Dear Ann Cannon • So my only son and his wife have been married for almost four years. She’s a very nice young woman — I like her a lot — but as the holidays approach, I find myself resenting the fact that somehow she and my son always end up spending Christmas with her side of the family. There’s always an excuse. Someone’s going on a Mormon mission or someone’s moving away or someone’s getting married, so this will be the last time her family will all be together for the holidays. I’m not sure, but I think my daughter-in-law’s mother drives a lot of it. It seems like she’s one of those women who just naturally assume that girls go home to their mothers and their husbands be damned. And because my daughter-in-law is close to her mother, she goes along with it.
I don’t want to create a problem for my son and his wife, but hey! I’d really like them to spread the Christmas love around a little bit more equally. Any suggestions?
— Tired of Being a Holiday Afterthought
Dear Tired • As I always say, there’s nothing like Christmas to bring out the crazy in even the most functional of families! Happy holidays!
OK. Let’s get down to business here. I assume you’ve already brought this up with your son and his wife at some point? Because you really should if you haven’t already. Remember, people — most of them, anyway — can’t read minds. If you haven’t said something, they may honestly assume you don’t have a problem with the arrangement. And, frankly, it may also be convenient for them to think there isn’t a problem, especially if they’re being pressured by her mother.
Think about approaching the conversation this way. “I’d love for you to spend Christmas with us this year. Can we make that happen?” Be kind. Be inviting. Be direct. Resist the temptation to pull the Guilt Card, which may work in the short run, but could create resentment down the road.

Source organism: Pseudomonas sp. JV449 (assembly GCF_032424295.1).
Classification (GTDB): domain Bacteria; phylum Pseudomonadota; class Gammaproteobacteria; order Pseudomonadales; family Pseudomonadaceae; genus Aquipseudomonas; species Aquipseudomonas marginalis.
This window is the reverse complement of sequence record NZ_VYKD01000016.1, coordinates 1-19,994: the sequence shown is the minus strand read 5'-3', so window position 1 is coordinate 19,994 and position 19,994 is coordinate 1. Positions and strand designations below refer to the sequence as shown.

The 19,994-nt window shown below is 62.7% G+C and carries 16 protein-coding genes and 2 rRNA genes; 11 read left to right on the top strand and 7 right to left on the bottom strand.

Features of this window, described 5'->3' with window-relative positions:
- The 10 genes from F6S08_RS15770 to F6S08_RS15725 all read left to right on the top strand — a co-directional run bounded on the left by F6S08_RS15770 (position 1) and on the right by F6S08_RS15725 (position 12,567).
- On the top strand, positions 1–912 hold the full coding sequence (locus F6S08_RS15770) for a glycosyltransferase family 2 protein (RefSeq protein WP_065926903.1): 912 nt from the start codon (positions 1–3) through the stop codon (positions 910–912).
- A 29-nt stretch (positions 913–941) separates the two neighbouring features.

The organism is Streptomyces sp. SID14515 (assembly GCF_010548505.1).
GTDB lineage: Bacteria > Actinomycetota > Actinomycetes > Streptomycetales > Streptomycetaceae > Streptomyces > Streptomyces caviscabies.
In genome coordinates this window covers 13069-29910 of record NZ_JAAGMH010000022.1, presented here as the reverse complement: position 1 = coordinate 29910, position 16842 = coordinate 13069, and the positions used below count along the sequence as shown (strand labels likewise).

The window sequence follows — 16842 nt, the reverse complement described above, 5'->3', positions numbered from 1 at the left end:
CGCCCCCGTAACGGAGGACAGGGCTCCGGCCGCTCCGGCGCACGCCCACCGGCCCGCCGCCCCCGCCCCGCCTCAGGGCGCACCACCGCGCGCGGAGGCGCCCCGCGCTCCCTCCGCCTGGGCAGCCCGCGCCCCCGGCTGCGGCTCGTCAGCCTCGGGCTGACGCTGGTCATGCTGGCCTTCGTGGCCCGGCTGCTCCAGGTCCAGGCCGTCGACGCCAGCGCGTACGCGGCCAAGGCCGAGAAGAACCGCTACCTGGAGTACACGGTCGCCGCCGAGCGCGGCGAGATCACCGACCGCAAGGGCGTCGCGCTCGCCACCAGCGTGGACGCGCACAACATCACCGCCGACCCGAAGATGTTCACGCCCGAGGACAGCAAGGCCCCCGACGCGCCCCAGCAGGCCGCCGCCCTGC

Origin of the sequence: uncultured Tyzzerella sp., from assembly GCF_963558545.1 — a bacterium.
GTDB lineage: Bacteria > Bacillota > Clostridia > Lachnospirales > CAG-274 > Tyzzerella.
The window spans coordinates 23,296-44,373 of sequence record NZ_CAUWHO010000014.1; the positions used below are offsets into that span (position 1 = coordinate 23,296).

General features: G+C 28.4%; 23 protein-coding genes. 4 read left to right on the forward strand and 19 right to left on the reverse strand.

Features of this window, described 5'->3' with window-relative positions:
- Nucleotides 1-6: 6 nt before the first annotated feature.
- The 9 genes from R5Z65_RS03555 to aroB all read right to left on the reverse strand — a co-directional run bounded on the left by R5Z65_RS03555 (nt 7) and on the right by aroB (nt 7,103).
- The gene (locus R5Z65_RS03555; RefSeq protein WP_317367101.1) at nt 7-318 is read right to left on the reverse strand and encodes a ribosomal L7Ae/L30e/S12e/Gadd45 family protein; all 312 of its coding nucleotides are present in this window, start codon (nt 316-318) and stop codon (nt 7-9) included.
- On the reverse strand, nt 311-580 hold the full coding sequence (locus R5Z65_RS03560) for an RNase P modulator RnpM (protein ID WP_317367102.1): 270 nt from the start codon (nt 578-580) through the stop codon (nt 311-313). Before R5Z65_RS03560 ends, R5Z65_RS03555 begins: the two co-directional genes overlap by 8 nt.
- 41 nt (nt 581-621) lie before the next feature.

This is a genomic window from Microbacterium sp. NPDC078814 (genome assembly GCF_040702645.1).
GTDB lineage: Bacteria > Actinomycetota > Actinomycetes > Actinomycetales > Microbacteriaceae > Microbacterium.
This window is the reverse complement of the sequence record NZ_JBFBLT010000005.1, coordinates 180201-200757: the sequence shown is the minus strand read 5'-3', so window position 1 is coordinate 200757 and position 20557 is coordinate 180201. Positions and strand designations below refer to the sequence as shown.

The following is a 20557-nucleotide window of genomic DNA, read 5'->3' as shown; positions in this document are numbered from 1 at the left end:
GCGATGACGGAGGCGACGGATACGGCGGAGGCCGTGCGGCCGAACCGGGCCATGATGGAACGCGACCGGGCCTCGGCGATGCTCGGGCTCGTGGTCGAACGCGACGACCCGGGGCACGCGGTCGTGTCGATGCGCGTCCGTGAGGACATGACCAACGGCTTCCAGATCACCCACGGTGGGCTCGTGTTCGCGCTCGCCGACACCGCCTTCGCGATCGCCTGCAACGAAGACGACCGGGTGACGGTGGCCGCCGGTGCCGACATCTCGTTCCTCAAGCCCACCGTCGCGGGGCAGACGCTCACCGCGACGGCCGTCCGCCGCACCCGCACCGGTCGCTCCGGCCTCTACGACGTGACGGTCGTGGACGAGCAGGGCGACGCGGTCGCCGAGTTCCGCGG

So what happens if you have The Conversation but your kids still decide to spend Christmas with her side of the family? Well, as always, you get to choose how to respond. You can stew in the juices of your resentment. Or you can figure out a way to manage your resentment, which (admittedly) isn’t easy. The urge to keep score, after all, runs strong in human beings. Think about creating a holiday tradition of your own — like throwing a big happy messy family Christmas party that takes place NOT on Christmas Day.
Meanwhile, I feel compelled to write a letter of my own right now.
Dear Mothers and Fathers of America • Let me tell you about one of the best gifts my mother ever gave me. The first year I was married, I told her my husband and I would not be spending Christmas Eve with her. I was worried about her reaction because Christmas Eve was sacrosanct at Chez Edwards. I was the oldest and the first to marry, so I was breaking with a pattern that was familiar and comfortable to us all.
Her initial response was pretty much what I’d expected it to be. She was at the kitchen sink, washing dishes. When I told her, she carefully put down her dish and even gripped the edge of the counter. “Wait. You won’t be with us for Christmas Eve? I cannot believe this.”
I gulped and nodded.
Then she took a deep, deep breath and said, “Sweetheart, that’s OK. That is absolutely OK.”
The moral of this story? Parents, be willing to share your children. Encourage them to be fair. Fair to you. Fair to the other families in their lives, too.
— Ann Cannon